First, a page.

Caritas In Primo

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In the mid-1250s, shortly after becoming a master of theology at the University of Paris, Bonaventure wrote a series of disputed questions on the Mystery of the Trinity. Surprisingly, this disputation fell out of memory after Peter John of Olivi (d. 1298) last mentioned it.

The text was only rediscovered in the early 1870s by the Franciscan scholar Fidelis a Fanna, within a historical context quite different from Bonaventure’s.

Scholarship, following this rediscovery, has not produced a single study on the entirety of the text, and where the text is discussed, historical context is only a marginal concern.

This study attempts to begin to fill both of these lacunae. I first establish the historical background and context in which the De Mysterio Trinitatis was composed. Then, on this basis, I offer an interpretive analysis of the entire text, paying special attention to the theological and philosophical matters that would have motivated Bonaventure. I argue that Bonaventure, as the newly appointed external chair of theology at the University of Paris, was responding to the promulgation of a new arts curriculum in the spring of 1255. I show that Bonaventure understood how this new curriculum, which for the first time mandated the entirety of Aristotle’s works, had implications for how one should understand the relationship between reason and faith, philosophy and theology, and knowledge and love.

While incorporating Aristotelian methodology and concepts, Bonaventure outlined a synthesis between faith and reason, which deepened, clarified and, at times, corrected Aristotle. I show how Bonaventure sought to avoid certain apparent ‘naturalistic’ tendencies in Aristotle by allowing the doctrine of the Trinity—with its implications for the understanding of perfect personhood and freedom—to illumine metaphysics.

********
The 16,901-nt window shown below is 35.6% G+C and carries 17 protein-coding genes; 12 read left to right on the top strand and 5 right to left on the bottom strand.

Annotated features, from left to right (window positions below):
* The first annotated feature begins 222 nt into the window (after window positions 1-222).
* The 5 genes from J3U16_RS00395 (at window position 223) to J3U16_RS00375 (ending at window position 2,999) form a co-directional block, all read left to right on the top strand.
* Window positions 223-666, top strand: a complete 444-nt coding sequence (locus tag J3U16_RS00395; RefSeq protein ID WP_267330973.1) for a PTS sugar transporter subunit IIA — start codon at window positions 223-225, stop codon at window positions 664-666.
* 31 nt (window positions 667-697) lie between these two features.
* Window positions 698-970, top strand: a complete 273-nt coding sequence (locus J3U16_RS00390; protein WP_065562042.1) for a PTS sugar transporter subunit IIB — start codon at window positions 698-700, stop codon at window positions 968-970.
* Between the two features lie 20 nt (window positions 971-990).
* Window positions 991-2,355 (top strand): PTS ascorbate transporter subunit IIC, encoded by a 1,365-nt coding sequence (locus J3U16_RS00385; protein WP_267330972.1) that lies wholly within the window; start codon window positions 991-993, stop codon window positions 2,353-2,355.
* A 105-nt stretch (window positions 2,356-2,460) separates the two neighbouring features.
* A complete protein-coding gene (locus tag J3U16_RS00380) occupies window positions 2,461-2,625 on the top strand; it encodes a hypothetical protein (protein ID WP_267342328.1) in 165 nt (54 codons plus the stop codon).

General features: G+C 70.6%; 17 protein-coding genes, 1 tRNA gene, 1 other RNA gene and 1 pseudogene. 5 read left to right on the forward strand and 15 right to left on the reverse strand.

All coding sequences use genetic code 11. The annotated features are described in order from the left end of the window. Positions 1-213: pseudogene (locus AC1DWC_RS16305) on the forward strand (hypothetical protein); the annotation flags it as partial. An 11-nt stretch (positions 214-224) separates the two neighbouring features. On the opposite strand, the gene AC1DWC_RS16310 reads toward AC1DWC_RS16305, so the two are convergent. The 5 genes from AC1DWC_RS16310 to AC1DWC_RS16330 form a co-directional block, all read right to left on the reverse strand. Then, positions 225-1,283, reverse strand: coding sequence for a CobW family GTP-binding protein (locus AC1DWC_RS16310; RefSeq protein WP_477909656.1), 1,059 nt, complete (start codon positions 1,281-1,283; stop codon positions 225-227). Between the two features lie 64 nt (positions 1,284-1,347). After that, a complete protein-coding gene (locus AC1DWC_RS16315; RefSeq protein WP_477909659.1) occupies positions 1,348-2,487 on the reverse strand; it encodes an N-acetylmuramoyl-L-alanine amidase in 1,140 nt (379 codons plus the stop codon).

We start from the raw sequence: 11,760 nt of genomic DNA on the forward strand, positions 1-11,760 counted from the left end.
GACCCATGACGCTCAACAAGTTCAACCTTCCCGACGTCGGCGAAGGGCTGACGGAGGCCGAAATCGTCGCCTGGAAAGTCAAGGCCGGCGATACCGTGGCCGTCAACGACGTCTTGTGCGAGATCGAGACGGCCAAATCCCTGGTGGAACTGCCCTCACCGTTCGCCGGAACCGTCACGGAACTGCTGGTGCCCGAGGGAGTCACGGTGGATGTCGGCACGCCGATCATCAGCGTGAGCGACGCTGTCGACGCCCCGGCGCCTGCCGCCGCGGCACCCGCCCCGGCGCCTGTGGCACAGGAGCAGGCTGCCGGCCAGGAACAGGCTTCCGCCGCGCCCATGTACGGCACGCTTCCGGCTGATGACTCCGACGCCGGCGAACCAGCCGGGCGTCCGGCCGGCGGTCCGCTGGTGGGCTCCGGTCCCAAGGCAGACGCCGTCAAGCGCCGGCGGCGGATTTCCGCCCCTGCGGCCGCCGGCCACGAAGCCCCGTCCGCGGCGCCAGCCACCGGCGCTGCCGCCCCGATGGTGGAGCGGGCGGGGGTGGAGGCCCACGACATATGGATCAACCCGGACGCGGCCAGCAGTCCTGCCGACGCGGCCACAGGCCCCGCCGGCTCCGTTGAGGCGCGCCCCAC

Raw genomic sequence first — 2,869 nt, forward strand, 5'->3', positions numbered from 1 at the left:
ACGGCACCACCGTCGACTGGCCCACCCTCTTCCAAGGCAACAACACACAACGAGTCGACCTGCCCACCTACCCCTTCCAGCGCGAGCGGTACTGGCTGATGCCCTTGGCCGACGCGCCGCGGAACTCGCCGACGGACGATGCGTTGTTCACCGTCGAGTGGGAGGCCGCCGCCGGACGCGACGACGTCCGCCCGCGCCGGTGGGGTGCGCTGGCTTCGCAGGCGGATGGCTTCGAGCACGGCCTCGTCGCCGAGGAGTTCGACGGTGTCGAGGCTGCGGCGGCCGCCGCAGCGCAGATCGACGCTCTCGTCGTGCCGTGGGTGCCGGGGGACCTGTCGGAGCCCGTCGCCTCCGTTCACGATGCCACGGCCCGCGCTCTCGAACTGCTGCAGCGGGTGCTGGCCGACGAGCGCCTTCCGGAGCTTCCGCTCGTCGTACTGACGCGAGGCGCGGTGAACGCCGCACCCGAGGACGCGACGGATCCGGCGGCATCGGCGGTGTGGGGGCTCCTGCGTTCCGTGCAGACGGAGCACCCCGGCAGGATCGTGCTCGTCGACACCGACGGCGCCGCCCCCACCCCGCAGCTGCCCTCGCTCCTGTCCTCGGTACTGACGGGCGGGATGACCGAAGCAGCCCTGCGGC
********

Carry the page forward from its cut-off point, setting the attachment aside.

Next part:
For Bonaventure, a full resolution of the questions arising out of the interplay between Aristotelian science and Christian wisdom is ultimately found in the notion of Primacy: a primacy that implies a Trinitarian order of being, originating in the spontaneous, yet necessary, charity of the Father.

Bonaventure achieves his synthesis through a judicious, programmatic and, at times, stunning handling of Greek and Latin Patristic, Platonic and Neo-Platonic sources in dialogue with Aristotle.

-Description by Dr. J. Isaac Goff


J. Isaac Goff’s seminal study of Bonaventure’s On the Mystery of the Trinityis the first study of the entire text for its own sake. As he wrestles with the subtlety and rigor of Bonaventure’s Trinitarian theological metaphysics, Goff reveals the deep connection between faith in the Trinity and the ultimate resolution of philosophy’s deepest questions, showing how Bonaventure interweaves the spiritual insight of Francis of Assisi with Western and Eastern Fathers in the context of a newly prevalent Aristotelianism.

-J. A. Hellmann, OFM Conv.,
Professor of Historical and Systematic Theology at St. Louis University

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